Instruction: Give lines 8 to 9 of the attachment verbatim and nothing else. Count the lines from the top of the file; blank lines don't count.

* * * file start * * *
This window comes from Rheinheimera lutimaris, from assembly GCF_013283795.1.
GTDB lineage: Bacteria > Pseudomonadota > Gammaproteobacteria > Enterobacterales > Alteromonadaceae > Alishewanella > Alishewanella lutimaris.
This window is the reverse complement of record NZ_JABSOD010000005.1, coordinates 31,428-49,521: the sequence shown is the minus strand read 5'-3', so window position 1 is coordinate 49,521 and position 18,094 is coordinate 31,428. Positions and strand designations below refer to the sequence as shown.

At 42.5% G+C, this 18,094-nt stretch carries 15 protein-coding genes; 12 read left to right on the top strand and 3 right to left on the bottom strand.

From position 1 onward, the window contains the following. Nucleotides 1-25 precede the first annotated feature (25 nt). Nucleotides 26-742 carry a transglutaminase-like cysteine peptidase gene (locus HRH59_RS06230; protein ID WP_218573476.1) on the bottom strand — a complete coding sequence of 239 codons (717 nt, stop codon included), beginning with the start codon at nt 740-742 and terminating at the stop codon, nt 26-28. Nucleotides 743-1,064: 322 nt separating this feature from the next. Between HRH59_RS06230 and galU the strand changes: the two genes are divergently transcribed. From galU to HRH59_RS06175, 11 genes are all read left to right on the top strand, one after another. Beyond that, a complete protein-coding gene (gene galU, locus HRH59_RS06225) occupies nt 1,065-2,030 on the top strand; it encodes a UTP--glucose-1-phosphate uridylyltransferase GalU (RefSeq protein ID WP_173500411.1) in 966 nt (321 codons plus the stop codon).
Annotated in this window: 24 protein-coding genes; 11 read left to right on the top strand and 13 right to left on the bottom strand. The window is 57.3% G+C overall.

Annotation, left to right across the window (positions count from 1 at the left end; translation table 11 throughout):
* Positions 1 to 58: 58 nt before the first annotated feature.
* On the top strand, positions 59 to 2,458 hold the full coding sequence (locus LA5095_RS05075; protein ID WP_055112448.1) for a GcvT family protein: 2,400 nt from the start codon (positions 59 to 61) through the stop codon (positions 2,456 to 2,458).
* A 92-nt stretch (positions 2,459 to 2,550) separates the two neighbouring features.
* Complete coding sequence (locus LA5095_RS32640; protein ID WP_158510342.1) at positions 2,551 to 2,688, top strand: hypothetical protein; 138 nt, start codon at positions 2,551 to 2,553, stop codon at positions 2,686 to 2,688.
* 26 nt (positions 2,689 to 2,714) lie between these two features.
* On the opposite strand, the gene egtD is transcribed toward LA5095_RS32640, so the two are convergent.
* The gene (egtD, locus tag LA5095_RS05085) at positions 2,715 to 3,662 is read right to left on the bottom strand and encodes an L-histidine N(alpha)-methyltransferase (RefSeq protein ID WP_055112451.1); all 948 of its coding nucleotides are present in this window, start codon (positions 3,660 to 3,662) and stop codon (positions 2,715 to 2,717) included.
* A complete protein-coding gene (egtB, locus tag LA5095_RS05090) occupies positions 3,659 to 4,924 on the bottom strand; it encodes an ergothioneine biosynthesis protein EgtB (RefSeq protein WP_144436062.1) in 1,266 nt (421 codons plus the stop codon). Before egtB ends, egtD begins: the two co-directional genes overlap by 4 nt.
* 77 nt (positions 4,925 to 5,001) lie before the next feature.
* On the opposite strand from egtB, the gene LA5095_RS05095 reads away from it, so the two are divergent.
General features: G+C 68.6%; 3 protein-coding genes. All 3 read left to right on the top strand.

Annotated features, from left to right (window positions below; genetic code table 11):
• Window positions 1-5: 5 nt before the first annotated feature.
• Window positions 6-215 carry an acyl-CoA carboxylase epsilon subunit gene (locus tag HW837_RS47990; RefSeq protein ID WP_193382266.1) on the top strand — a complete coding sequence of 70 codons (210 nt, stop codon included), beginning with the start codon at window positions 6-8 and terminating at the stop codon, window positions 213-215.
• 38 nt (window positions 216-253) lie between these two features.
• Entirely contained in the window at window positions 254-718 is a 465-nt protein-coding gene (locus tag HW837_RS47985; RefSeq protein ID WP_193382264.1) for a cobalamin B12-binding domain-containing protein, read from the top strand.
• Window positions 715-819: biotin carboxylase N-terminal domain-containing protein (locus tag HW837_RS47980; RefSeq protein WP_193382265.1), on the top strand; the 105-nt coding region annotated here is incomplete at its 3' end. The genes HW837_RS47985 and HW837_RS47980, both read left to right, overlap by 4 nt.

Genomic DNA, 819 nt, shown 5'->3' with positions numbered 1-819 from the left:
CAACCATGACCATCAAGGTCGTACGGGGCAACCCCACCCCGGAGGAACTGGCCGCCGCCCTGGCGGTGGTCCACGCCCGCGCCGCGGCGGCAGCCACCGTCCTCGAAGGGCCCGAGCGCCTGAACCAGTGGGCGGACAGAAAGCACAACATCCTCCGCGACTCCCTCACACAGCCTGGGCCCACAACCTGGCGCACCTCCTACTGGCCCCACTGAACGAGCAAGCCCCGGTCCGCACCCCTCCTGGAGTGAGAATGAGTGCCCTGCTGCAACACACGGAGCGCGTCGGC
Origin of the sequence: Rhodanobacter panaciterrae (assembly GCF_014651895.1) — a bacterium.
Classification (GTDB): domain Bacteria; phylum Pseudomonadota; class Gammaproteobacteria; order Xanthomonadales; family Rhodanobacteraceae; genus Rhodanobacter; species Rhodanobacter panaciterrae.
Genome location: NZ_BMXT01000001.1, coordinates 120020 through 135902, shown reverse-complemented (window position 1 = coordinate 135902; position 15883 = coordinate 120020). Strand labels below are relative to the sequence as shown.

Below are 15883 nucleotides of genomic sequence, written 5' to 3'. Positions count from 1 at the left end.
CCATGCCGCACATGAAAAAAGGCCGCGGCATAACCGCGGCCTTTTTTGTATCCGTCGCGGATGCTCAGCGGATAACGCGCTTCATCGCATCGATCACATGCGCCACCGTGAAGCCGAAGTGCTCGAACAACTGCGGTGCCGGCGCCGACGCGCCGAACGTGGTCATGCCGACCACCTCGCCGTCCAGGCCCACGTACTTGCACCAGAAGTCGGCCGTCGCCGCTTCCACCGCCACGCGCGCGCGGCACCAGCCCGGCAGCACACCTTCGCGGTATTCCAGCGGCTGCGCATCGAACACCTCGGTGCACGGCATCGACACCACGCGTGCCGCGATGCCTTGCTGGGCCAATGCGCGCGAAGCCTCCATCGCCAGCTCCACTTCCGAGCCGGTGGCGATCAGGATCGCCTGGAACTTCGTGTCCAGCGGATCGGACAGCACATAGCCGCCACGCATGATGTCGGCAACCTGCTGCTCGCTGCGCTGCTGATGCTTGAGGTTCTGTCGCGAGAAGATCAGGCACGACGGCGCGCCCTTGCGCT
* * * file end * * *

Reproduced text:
* Positions 1 to 58: 58 nt before the first annotated feature.
* On the top strand, positions 59 to 2,458 hold the full coding sequence (locus LA5095_RS05075; protein ID WP_055112448.1) for a GcvT family protein: 2,400 nt from the start codon (positions 59 to 61) through the stop codon (positions 2,456 to 2,458).